Godzilla’s 50th Anniversary project and costliest adventure to date out of 28 films. Earth has been relatively peaceful since Godzilla was successfully buried deep in ice beneath the South Pole. Then – sometime a few years hence-several of his old nemeses return to wreak havoc on cities worldwide. A huge spaceship suddenly appears and neutralizes all the monsters in a blink. The visitors are “Xiliens,” who take human form and announce they would like to negotiate a peace treaty that would replace the United Nations with a “United Universe”. They are indeed too good to be true, however. It doesn’t take long before their nefarious real purpose is exposed – conquering Earth. Greatly outmatched, Earth officials decide to de-freeze Godzilla as man’s only hope to vanish the invaders, as well as the monsters they control. Only trouble is Godzilla is still mad at man for freezing him in the first place.

As many await the upcoming “Godzilla” film in the U.S., to help celebrate the 60th year since the first film release of the iconic kaiju monster known as “Godzilla”, Sony Pictures Home Entertainment will be releasing eight of the Heisei/Millenium “Godzilla” films on Blu-ray in May 2014.

A total of eight “Godzilla” films will be released with one Blu-ray containing two films.  All films on Blu-ray be remastered in high definition as part of the Toho Godzilla Collection.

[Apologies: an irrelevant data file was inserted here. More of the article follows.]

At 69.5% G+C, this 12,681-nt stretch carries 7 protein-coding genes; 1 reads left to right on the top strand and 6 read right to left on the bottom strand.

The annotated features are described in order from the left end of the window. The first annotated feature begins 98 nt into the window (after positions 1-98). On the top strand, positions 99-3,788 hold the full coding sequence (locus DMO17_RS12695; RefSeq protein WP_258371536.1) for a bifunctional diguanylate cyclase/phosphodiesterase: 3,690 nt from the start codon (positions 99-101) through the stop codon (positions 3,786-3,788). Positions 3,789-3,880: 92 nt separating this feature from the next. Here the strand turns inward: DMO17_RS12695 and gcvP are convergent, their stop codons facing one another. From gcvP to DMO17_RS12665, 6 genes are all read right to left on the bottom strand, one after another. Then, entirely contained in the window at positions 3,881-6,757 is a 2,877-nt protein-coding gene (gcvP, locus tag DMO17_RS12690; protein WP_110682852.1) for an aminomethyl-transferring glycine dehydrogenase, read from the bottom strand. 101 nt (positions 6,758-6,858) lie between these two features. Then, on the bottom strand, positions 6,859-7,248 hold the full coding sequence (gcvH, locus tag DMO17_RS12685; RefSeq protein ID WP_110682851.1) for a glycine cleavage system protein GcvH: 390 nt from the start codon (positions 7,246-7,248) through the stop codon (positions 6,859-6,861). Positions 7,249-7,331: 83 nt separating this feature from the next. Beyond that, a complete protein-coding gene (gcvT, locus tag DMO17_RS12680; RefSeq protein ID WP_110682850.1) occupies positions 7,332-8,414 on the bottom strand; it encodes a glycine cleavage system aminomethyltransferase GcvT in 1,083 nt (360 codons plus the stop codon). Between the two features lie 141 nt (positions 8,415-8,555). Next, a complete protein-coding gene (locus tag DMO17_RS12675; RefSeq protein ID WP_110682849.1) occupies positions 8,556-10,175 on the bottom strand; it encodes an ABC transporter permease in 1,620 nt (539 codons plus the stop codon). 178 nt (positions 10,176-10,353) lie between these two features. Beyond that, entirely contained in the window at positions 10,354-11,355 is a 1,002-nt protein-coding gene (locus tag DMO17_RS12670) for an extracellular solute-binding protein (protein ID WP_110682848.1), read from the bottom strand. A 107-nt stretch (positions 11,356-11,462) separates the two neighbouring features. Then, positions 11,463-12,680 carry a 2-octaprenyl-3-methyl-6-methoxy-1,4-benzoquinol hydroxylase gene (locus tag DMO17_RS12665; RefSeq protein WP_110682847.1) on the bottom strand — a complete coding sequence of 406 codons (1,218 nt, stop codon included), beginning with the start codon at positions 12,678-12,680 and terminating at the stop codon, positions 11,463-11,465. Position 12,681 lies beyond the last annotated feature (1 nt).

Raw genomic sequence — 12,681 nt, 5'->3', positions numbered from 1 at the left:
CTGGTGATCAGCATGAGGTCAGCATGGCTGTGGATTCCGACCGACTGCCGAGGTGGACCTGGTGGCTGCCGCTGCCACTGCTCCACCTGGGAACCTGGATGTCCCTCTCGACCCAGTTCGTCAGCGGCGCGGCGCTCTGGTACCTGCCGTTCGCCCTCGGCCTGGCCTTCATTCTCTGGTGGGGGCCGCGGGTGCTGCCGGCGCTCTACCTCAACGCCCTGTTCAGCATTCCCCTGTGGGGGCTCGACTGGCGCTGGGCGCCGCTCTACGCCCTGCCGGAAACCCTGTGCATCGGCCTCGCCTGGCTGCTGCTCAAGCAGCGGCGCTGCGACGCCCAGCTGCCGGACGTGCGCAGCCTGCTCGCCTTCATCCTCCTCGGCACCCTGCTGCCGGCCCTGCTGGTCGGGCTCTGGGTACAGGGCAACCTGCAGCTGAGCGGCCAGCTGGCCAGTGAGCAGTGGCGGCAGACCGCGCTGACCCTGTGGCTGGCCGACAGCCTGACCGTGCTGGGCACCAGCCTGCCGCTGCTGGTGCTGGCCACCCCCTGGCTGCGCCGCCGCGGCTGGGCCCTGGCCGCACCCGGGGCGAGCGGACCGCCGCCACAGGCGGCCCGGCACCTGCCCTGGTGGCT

The following review is for “Godzilla: Tokyo S.O.S.”/”Godzilla: Final Wars”, which are the 27th and 28th films in the Toho “Godzilla” franchise.

For the 27th film “Godzilla: Tokyo S.O.S.”, the film features Godzilla taking on Mothra, Kaomebas and Mechagodzilla and is a follow-up to the 26th film “Gozilla Against Mechagodzilla”.

As Kiryu (the Millenium name for the modern “Mechagodzilla”) is undergoing repairs after its battle against Godzilla, Kiryu mechanic Yoshito Chujo (portrayed by Noboru Kaneko) has developed a Tri-Maser to replace the Absolute Zero cannon.

For Yoshito, he has a closeness towards Kiryu and looks at it as a being than a machine.  While visiting his father Doctor Shinichi Chujo (portrayed by Hiroshi Koizumi, reprisal of the character he portrayed in the 1961 film “Mothra”) and his nephew, Mothra reappears and the twin Shobijin (twin fairies) warns that because the original Godzilla’s (1954) bones are inside Kiryu, the only way Mothra will protect people is if Godzilla’s bones are returned back to the sea.  If they don’t, Mothra will declare war on humanity.

Doctor Chujo tries to appeal to the government and warn them of the consequences of Kiryu’s origin but the Japanese Prime Minister feels that as Kiryu is Earth’s last line of defense against Godzilla, nothing can be done as Earth depends on Kiryu.

Meanwhile, Godzilla goes on a rampage as it approaches Japan, Dr. Chujo’s grandson summons Mothra and both Godzilla and Mothra go into battle.  Seeing that Mothra may need help, the Japanese Prime Minister sends out Kiryu to assist Mothra.

Will the two be able to fight the monster together?

For the 28th film, “Godzilla: Final Wars”, the film is the 50th anniversary film directed by “Azumi” and “Sky High” filmmaker Ryuhei Kitamura.  And would feature a cast which include TOKIO drummer Masahiro Matsuoka, MMA fighter Don Frye, actress Rei Kikkuwa, Maki Mizuno, Kane Kosugi (son of ninja/martial arts actor Sho Kosugi) and Kazuki Kitamura.  Plus cameos from actors of previous Godzilla films.